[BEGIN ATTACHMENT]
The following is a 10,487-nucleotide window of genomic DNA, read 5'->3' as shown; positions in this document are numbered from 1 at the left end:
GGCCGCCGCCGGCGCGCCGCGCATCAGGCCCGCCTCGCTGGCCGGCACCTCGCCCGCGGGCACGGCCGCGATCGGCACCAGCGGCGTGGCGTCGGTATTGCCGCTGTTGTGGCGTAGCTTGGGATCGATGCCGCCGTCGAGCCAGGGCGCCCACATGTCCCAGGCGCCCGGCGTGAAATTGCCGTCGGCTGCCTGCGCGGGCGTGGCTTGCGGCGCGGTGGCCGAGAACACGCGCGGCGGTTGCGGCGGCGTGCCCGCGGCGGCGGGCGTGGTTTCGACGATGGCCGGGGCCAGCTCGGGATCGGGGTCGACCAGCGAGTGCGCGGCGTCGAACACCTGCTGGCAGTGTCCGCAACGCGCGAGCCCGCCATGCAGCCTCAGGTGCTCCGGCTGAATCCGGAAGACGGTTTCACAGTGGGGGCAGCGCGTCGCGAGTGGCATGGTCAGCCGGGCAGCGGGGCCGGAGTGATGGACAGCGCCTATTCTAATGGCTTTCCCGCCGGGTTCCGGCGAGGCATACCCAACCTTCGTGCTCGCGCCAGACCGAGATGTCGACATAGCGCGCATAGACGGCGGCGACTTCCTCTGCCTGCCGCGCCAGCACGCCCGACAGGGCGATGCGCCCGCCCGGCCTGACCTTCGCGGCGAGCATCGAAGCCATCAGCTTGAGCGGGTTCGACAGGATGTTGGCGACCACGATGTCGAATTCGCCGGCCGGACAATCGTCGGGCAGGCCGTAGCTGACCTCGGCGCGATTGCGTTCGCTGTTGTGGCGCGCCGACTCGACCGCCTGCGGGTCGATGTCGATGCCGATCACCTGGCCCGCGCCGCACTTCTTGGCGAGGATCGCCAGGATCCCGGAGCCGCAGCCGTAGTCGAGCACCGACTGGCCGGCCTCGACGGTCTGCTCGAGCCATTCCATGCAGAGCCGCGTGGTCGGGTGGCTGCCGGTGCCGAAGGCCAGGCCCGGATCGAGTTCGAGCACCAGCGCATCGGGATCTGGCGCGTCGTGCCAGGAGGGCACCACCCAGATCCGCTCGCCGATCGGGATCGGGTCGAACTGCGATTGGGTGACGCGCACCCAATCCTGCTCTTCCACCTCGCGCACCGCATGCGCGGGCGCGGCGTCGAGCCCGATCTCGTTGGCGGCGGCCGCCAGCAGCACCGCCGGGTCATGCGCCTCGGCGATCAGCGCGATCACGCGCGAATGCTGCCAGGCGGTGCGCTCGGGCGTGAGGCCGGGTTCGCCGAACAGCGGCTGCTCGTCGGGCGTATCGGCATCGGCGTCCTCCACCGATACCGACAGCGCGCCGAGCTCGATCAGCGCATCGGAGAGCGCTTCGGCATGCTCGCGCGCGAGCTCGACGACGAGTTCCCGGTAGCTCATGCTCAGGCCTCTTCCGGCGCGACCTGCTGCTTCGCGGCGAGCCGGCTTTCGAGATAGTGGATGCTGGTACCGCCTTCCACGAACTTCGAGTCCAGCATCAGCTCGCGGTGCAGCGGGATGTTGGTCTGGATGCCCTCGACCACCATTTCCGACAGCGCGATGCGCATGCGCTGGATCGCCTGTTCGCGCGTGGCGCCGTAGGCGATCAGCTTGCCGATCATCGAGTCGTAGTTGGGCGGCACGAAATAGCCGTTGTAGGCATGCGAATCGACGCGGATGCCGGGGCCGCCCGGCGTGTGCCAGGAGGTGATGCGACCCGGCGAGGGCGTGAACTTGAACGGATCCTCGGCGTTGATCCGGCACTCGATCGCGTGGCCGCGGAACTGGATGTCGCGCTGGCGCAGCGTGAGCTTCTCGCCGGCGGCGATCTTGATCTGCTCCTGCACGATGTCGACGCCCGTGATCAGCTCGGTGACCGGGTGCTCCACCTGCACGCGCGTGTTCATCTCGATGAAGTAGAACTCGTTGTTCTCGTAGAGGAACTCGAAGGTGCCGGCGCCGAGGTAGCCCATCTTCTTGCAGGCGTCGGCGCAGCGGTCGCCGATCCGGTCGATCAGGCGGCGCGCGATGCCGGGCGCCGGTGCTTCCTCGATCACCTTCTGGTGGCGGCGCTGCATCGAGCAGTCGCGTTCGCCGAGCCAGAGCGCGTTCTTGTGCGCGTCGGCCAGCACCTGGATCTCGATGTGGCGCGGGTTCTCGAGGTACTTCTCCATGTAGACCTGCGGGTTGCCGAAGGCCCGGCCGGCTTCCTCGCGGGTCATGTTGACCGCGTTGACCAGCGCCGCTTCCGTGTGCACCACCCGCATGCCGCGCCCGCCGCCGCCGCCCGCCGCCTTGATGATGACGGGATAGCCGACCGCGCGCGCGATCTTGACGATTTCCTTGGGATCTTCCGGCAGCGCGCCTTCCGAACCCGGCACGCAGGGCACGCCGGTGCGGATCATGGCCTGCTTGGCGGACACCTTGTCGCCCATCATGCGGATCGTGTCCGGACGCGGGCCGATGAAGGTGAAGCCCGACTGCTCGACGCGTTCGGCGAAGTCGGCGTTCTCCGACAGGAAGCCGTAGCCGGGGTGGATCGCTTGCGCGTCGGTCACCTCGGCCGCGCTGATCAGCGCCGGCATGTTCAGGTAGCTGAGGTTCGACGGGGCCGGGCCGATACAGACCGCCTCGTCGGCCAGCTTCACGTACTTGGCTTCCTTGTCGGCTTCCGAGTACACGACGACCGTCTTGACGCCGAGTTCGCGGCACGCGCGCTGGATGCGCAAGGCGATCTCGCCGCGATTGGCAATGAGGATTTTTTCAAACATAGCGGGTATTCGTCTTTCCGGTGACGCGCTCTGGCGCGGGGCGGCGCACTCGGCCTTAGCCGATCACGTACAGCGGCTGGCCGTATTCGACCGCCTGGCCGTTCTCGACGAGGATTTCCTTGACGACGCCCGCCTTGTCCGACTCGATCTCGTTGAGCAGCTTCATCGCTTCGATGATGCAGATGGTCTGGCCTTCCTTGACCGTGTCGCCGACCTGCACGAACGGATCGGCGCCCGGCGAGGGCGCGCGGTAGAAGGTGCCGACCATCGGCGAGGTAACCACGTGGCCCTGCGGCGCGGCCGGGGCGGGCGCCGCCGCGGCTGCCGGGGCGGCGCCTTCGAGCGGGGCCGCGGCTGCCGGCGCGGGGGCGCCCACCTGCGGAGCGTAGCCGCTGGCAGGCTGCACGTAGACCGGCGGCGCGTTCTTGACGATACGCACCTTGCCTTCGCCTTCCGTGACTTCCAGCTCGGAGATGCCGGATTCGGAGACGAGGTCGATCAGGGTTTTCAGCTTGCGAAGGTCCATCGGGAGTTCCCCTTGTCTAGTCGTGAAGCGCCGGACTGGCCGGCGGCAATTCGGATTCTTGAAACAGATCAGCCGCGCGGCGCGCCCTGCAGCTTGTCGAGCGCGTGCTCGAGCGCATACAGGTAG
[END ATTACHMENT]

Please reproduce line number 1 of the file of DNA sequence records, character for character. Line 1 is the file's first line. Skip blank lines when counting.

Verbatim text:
The following is a 10,487-nucleotide window of genomic DNA, read 5'->3' as shown; positions in this document are numbered from 1 at the left end: